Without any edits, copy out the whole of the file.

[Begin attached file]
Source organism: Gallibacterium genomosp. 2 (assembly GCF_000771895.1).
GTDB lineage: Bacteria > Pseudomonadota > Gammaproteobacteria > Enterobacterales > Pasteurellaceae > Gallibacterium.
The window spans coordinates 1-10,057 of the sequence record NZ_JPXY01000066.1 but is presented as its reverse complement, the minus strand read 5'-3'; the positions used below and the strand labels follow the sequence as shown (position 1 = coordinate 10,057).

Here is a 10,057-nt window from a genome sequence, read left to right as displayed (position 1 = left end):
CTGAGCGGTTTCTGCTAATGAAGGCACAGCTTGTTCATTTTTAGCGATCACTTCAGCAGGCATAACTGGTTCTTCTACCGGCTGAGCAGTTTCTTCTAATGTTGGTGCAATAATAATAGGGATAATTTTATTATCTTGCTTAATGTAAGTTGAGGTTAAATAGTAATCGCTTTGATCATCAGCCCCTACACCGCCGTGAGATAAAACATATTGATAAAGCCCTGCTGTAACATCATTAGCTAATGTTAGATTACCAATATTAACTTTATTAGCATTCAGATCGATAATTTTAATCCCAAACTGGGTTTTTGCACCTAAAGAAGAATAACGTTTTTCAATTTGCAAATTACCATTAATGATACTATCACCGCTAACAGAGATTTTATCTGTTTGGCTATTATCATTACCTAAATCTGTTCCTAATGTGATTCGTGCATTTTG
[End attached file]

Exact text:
Source organism: Gallibacterium genomosp. 2 (assembly GCF_000771895.1).
GTDB lineage: Bacteria > Pseudomonadota > Gammaproteobacteria > Enterobacterales > Pasteurellaceae > Gallibacterium.
The window spans coordinates 1-10,057 of the sequence record NZ_JPXY01000066.1 but is presented as its reverse complement, the minus strand read 5'-3'; the positions used below and the strand labels follow the sequence as shown (position 1 = coordinate 10,057).

Here is a 10,057-nt window from a genome sequence, read left to right as displayed (position 1 = left end):
CTGAGCGGTTTCTGCTAATGAAGGCACAGCTTGTTCATTTTTAGCGATCACTTCAGCAGGCATAACTGGTTCTTCTACCGGCTGAGCAGTTTCTTCTAATGTTGGTGCAATAATAATAGGGATAATTTTATTATCTTGCTTAATGTAAGTTGAGGTTAAATAGTAATCGCTTTGATCATCAGCCCCTACACCGCCGTGAGATAAAACATATTGATAAAGCCCTGCTGTAACATCATTAGCTAATGTTAGATTACCAATATTAACTTTATTAGCATTCAGATCGATAATTTTAATCCCAAACTGGGTTTTTGCACCTAAAGAAGAATAACGTTTTTCAATTTGCAAATTACCATTAATGATACTATCACCGCTAACAGAGATTTTATCTGTTTGGCTATTATCATTACCTAAATCTGTTCCTAATGTGATTCGTGCATTTTG